The British Crown Against Rus – Part V

Author: Vladimir Karpets

Translator: Yulian Orlov

Source: Zavtra 40 (933), 5 October 2011

It is precisely starting in the middle of the sixteenth century (on the eve of the creation of John Dee’s main designs, and later with his active participation as well) that British intelligence agencies began ‘working on Russia’. In 1553-1554, the British merchant Richard Chancellor, a confidant of the English court, appeared in Rus. He was able to acquaint himself with the Muscovite state and was even honoured with an audience with the young Ivan IV. The conclusion that the Chancellor drew on Russia was such: “If they knewe their strength no man were able to make match with them.” [1] As pointed out by A. Efremov, an historian specialising in the history of the British intelligence services: “Richard Chancellor appeared in Russia as a result of an unfolding geopolitical conflict of a religious-civilisational character between the intensively Protestantised England and the rest of the Christian world, primarily catholic, that then surrounded it…The analytical conclusions that were sent to London by him were essentially geopolitical. He especially emphasised that at the beginning of his reign, Ivan IV had already “eclipsed his ancestors in both power and virtue” (incidentally, other Englishmen gave analogous evaluations in their reports to London). Chancellor also paid close attention to the fact that Rus:

“has many enemies and is pacifying them. Lithuania, Poland, Sweden, Denmark, Livonia, Crimea, and the Nogay are terrified by the Russian name…Towards his subjects, he is surprisingly lenient and amiable. In a word, there are none in Europe more devoted to their sovereign than the Russians, who equally fear and love him. He is unceasingly ready to listen to complaints and help Ioann in whatever arises and resolve everything; he is not bored with affairs, nor does he engage in merrymaking, neither catching beasts nor music, but is engaged exclusively with two thoughts: how to serve God, and how to exterminate the enemies of Russia.” [3]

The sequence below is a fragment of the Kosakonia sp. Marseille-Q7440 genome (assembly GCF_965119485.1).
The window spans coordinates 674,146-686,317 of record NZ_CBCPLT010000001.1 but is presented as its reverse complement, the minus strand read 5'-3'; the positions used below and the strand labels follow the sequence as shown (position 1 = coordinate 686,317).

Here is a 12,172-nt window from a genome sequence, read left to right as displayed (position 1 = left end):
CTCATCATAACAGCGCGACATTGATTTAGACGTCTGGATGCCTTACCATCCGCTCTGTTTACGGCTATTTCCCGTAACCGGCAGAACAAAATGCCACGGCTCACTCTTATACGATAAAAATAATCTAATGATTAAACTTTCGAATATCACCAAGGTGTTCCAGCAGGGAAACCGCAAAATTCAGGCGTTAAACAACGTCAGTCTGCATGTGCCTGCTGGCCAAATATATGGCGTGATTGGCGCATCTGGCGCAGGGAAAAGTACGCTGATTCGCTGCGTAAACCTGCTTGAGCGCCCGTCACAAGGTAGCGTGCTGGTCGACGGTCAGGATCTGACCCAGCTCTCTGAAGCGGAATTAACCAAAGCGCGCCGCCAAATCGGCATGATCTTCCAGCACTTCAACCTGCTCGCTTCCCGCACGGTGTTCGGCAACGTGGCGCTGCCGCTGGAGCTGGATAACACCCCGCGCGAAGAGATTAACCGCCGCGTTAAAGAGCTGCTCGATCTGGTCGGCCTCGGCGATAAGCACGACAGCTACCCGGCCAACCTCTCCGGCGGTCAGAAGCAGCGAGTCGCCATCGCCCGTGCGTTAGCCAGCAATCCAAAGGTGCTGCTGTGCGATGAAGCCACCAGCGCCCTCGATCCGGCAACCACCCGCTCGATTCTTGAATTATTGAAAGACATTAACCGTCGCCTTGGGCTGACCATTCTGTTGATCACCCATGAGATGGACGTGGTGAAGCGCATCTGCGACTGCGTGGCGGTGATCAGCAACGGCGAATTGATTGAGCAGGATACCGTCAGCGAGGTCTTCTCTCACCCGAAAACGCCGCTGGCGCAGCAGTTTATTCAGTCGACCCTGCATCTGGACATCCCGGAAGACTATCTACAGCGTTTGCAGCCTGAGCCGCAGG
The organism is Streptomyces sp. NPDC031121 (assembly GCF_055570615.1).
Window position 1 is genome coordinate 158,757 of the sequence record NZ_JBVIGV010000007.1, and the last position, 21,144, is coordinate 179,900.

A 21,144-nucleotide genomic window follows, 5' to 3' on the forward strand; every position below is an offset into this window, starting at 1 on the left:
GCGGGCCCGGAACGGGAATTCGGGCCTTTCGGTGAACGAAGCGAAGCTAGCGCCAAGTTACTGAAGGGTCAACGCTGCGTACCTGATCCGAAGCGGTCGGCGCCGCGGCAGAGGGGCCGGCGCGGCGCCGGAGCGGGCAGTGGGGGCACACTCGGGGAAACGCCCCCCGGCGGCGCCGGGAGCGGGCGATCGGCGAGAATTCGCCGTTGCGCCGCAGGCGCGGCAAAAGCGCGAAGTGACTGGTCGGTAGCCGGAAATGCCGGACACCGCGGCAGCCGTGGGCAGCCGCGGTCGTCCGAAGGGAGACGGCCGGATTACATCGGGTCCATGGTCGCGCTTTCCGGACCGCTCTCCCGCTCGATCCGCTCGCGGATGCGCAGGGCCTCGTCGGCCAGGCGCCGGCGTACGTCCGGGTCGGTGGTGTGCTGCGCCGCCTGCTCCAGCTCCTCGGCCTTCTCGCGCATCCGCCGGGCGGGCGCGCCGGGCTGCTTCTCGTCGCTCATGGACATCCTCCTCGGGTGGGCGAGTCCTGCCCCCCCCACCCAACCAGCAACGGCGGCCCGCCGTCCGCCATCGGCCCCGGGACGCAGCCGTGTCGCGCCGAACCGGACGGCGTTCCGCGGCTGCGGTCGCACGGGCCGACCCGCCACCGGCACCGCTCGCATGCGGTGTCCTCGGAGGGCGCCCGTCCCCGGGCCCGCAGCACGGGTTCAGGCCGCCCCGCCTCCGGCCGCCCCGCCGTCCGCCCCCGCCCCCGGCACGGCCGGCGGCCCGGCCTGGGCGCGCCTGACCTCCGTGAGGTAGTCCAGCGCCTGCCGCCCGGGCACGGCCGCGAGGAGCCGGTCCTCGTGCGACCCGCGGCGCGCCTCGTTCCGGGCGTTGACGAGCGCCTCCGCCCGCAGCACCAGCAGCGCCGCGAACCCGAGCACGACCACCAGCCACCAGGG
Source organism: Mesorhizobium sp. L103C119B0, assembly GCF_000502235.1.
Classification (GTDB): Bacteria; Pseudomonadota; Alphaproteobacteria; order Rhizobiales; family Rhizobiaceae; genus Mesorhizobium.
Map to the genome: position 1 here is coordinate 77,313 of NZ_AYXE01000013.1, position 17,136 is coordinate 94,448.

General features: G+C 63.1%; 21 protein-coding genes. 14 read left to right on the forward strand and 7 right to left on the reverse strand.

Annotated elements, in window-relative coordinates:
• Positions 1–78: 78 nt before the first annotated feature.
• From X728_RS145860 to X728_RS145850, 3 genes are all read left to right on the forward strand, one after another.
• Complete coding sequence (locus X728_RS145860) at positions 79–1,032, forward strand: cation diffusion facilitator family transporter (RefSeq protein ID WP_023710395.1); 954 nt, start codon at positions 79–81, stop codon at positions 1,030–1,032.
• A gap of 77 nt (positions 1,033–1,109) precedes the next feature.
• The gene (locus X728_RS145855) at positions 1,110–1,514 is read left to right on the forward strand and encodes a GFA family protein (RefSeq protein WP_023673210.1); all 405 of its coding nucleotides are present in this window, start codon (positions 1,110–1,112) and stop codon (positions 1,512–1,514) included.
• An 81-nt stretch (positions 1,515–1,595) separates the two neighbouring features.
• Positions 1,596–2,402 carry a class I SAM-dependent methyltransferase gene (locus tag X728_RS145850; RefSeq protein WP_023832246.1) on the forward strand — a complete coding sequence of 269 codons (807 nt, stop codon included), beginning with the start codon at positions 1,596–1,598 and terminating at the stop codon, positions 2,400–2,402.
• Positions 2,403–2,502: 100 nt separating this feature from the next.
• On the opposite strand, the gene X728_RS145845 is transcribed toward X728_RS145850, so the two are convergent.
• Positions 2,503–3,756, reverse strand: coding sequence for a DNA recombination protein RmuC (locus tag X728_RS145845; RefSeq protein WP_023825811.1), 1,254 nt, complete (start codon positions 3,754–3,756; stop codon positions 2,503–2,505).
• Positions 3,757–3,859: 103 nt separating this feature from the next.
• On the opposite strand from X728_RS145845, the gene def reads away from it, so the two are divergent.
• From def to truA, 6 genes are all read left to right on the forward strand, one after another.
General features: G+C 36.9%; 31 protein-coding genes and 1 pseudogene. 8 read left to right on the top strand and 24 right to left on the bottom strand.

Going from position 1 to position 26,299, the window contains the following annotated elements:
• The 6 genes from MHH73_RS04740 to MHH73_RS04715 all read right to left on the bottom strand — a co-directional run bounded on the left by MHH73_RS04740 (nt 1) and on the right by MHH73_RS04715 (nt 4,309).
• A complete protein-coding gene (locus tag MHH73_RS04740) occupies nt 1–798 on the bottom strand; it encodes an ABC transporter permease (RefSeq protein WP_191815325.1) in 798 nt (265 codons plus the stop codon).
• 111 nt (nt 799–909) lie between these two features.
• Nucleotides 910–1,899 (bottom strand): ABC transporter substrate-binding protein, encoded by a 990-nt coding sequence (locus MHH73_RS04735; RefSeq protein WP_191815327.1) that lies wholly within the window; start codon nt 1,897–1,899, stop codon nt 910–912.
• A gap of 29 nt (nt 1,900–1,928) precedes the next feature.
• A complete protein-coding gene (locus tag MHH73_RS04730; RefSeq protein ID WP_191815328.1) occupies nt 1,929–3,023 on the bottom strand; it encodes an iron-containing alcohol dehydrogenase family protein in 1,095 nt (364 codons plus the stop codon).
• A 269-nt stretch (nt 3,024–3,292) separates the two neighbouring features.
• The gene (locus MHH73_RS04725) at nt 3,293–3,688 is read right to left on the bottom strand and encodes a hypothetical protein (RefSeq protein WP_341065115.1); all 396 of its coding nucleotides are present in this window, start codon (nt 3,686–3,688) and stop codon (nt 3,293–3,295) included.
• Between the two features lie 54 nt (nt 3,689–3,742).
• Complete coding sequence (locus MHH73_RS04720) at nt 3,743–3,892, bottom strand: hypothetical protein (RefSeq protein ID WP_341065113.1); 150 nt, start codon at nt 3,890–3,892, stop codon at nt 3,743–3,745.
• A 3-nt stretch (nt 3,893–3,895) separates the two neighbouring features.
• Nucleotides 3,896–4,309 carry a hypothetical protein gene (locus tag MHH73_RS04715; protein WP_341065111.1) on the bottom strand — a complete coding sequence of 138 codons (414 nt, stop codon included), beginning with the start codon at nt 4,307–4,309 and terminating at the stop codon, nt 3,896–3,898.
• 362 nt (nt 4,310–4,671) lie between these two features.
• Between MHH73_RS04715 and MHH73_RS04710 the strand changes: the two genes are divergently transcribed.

Chancellor spent eight months in Moscow. After his return to England, a special ‘trading’ company was founded, the main partners of which were members of the Most Honourable Privy Council [3]. During the thirty years of its existence, the company was unprofitable, and financed by the coffers of the monarch. The ‘special’ nature of its activities is clear to see.

Soon, events started occurring that remain mysterious to this day. These events have already received widespread publicity (see php? p=2822 [dead link – transl.]). After the Commission for Graves of the Ministry of Culture of the USSR opened the tombs of Ivan the Terrible, his sons (Ivan Ivanovich and Fyodor Ivanovich), as well as that of voivode [4] prince Mikhail Skopin-Shuisky in 1963, a terrible picture emerged. An excessively high concentration of one of the most poisonous metals (quicksilver) was found in the remains of Ivan IV the Terrible. What is more, the amount of quicksilver reached thirteen grams per tonne, whereas the amount of quicksilver in a normal human body is not more than five milligrams per tonne! This is a difference of 2600 percent. What is more, during the analysis, the fact that Ivan IV had been buried in a robe that had been richly embroidered with golden threads had not been taken into account. Gold, however, is a very strong absorber of quicksilver. Consequently, the true amount of quicksilver in the remains of the tsar should have been far higher. The remains of Ivan Ivanovich were also found to contain quicksilver of up to several grams per tonne, which is also absolutely abnormal. Finally, in the remains of the tsar’s younger son (Fyodor Ioannovich), no quicksilver was found! The simple collation of these facts leads us to a single conclusion: Ivan IV and his family were purposefully poisoned with quicksilver. These are the facts.

The first-born (Dmitry) of Ivan IV and Anastasia Zakharina (Romanova-Yuryeva) was born a healthy and normal child, but died of the common cold (he caught the disease during a pilgrimage he made with his father), which at that time not even royal physicians could not cure. No traces of quicksilver were found in his remains.